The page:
Sunday, October 25, 2015

Siege 101

The central stratagem in Illyriad PvP is siege. Nothing sends your enemy a message like a well-appointed set of catapults at his doorstep. In this post we will discus the principles of sieging in Illy. 

The Basics

You have built up your barracks up to level 20, completed siege encampment and war machines research, borrowed a handful of siege blocks from your neighbor and built siege engines out of them. You are now ready for mayhem and destruction.

You pick a city on the map, click on it, choose “send army”, and choose “siege”. You will be offered to select a tile near the city on which the siege camp will land, and set the time for occupation. That's right, instead of attacking the city directly you will be occupying a spot next to it, like an occupying army does.

Here is what a siege camp looks like on the map. It is different from an occupying camp and a blockade.

After your siege army lands, there is a 12 hour period before bombardment starts. As your siege engines fire they will destroy buildings in the city thus reducing its population. When population is reduced to 25% of what it was at the start of bombardment, you will be able to storm and raze or capture the city. Mission accomplished.

You can check out who is sieging whom in Illyriad Herald.

Why Sieging is Difficult

After days of waiting, your army finally has arrived to the gates of your enemy's city, only to be completely wiped out by an army 1/6th its size about an hour later... True story!

There are several aspects of Illy mechanics that favor the player under siege, not the sieger:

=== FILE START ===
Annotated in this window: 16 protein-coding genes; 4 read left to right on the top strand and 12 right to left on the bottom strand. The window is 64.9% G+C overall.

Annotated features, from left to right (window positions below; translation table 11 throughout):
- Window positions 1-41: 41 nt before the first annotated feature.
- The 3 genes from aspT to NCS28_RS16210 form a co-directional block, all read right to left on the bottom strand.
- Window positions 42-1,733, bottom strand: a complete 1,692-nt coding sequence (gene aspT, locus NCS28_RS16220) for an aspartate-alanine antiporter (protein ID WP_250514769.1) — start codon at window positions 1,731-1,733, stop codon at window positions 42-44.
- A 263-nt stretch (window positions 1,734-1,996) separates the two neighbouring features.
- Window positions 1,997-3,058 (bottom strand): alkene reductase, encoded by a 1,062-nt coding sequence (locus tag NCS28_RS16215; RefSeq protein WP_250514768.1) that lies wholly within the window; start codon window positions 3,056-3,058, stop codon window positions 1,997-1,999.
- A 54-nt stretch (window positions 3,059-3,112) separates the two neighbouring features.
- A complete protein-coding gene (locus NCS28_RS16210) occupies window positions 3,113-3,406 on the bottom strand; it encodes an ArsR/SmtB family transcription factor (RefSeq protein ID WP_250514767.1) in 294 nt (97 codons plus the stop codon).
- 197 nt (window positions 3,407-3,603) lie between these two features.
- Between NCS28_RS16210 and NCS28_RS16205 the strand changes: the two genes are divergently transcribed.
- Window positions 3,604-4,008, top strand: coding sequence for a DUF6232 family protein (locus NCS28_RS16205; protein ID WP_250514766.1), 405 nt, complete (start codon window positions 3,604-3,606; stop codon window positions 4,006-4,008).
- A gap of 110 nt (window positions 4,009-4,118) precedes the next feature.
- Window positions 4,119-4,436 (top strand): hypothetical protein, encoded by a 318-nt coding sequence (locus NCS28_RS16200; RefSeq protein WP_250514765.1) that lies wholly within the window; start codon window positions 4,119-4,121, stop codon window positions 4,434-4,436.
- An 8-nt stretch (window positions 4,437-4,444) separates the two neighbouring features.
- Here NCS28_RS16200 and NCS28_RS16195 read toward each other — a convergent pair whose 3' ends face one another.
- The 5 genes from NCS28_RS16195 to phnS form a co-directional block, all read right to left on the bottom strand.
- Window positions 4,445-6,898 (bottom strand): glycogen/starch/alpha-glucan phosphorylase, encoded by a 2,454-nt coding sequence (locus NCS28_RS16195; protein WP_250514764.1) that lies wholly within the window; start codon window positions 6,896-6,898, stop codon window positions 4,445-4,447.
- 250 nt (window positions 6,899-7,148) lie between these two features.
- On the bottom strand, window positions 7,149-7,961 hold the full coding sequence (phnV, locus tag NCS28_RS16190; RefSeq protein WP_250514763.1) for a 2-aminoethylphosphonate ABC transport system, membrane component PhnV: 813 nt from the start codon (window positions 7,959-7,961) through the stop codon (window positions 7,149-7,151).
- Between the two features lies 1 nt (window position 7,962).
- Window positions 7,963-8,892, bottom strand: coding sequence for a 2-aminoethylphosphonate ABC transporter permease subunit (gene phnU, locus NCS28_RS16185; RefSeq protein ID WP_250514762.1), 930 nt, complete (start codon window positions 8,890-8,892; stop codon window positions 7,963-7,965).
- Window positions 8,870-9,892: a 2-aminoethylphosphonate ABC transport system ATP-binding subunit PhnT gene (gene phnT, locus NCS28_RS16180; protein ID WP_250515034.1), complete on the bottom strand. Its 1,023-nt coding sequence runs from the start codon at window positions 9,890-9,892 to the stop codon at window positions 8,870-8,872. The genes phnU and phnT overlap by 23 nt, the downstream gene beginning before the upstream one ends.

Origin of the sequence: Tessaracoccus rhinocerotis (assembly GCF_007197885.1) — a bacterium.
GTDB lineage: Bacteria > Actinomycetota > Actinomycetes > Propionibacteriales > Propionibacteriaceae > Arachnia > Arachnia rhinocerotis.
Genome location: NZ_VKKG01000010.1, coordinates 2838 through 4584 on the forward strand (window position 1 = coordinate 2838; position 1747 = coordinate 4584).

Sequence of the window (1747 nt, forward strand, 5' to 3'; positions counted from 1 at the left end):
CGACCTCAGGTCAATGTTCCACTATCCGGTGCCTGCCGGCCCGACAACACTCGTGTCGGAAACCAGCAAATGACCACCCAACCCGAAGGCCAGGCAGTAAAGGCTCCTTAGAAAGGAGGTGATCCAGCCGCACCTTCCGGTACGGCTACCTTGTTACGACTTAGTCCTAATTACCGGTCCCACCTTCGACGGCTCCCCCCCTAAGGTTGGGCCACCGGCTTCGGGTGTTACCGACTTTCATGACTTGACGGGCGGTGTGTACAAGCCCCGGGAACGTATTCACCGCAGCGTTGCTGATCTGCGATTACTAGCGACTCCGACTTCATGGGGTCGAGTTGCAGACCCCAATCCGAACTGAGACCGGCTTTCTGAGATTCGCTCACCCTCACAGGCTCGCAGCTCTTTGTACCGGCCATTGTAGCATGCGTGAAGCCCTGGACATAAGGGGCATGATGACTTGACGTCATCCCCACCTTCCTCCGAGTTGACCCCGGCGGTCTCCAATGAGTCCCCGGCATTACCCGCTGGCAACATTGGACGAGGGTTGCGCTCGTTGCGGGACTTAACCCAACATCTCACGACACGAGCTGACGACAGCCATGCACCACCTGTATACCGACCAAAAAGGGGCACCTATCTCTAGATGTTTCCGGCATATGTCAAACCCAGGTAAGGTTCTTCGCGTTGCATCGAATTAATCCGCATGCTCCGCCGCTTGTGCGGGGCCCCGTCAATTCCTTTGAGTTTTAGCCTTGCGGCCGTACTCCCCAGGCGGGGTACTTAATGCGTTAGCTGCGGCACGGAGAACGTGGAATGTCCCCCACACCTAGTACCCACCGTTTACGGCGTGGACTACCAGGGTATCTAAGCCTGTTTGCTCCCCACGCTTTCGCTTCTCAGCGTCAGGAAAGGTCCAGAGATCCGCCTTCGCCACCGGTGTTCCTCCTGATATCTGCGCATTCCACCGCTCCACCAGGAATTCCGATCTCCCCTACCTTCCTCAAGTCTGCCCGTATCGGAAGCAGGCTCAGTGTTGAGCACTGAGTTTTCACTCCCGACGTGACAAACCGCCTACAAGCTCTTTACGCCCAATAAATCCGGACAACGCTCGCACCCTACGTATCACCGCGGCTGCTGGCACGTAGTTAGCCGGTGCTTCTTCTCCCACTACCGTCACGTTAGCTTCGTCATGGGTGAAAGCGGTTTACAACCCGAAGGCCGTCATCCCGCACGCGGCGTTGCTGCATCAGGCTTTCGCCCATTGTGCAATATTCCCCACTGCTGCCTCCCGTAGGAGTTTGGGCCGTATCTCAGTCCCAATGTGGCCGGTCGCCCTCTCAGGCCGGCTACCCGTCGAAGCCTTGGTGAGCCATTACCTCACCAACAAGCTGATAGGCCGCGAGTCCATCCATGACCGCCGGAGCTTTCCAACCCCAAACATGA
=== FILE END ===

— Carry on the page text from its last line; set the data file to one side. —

1. Attack units (cavalry and infantry) have higher attack points than defense points of any unit in the game that a player can build, making defenders inherently weaker than attackers. Somewhat counterintuitively, in a siege camp you are playing defense, not offense. Furthermore, terrain modifiers can further increase the differences between defense and offense.

2. Siege engines have a very slow speed. Your enemy may have several days' or even weeks' worth of notice.

3. Launching a siege is not unlike launching a rocket into outer space. There is no way to adjust it, move to a different square, or increase its size (other than send additional armies). Thus, when sending out the siege you have to plan ahead of time for defense against attacks from multiple cities of your opponent, his alliance mates, and sometimes other players who decide to jump in.

4. Your opponent will be able to rebuild his city under siege in order to increase its population and buy more time for clearing armies to arrive from longer distances.

This is why sieging is not a one-player show. It involves coordination between multiple armies and players, planning everything ahead of time, and exploiting any weaknesses that your opponent may have. 

Anatomy of a Siege

Here is what you need to have a shot at a successful raze or capture:
1. A siege army that has a large amount of offensive troops (infantry or cavalry) and both wall and city siege engines (rams and catapults). Wall engines are often forgotten, but they are essential for reducing the city's defenses. A level 20 wall adds a 115% bonus to defense of the troops inside the city. When you reach the raze population level the army will need to storm the city. If your army remaining after 24-30 hours of attacks is not sufficient to defeat the troops in the city the siege will be aborted.